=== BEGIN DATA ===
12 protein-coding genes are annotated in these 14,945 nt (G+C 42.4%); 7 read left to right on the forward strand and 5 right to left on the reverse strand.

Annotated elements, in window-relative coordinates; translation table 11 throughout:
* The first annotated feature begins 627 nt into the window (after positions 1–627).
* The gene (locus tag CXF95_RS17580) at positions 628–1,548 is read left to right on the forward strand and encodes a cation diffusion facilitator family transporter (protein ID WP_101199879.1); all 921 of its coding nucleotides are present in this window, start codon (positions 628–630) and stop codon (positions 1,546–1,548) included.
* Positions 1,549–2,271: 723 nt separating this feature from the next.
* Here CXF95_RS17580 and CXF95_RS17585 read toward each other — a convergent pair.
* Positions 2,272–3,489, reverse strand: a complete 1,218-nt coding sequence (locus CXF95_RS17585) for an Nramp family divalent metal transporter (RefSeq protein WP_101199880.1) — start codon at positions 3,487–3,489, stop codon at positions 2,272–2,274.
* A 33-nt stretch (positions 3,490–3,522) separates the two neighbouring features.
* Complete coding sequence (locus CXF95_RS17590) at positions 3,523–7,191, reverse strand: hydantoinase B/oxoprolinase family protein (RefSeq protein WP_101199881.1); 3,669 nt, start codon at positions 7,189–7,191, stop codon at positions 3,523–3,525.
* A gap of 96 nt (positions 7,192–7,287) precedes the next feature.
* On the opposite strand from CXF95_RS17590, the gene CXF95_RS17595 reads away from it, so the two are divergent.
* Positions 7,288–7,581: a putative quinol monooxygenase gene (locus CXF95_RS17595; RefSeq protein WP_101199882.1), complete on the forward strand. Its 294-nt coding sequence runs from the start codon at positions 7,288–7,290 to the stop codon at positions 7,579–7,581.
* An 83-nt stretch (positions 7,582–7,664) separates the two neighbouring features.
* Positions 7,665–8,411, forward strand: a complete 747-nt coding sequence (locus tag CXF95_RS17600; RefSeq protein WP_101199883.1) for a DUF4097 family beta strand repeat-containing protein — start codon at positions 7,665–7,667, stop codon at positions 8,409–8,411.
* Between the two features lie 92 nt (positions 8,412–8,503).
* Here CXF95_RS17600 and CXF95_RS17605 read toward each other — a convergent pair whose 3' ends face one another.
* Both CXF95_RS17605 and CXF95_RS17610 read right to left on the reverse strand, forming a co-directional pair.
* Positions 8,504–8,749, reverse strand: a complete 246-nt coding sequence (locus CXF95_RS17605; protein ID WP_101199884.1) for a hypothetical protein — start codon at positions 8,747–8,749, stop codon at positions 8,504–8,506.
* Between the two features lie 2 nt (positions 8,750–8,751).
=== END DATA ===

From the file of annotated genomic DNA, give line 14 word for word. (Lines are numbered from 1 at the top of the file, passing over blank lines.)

* Positions 7,665–8,411, forward strand: a complete 747-nt coding sequence (locus tag CXF95_RS17600; RefSeq protein WP_101199883.1) for a DUF4097 family beta strand repeat-containing protein — start codon at positions 7,665–7,667, stop codon at positions 8,409–8,411.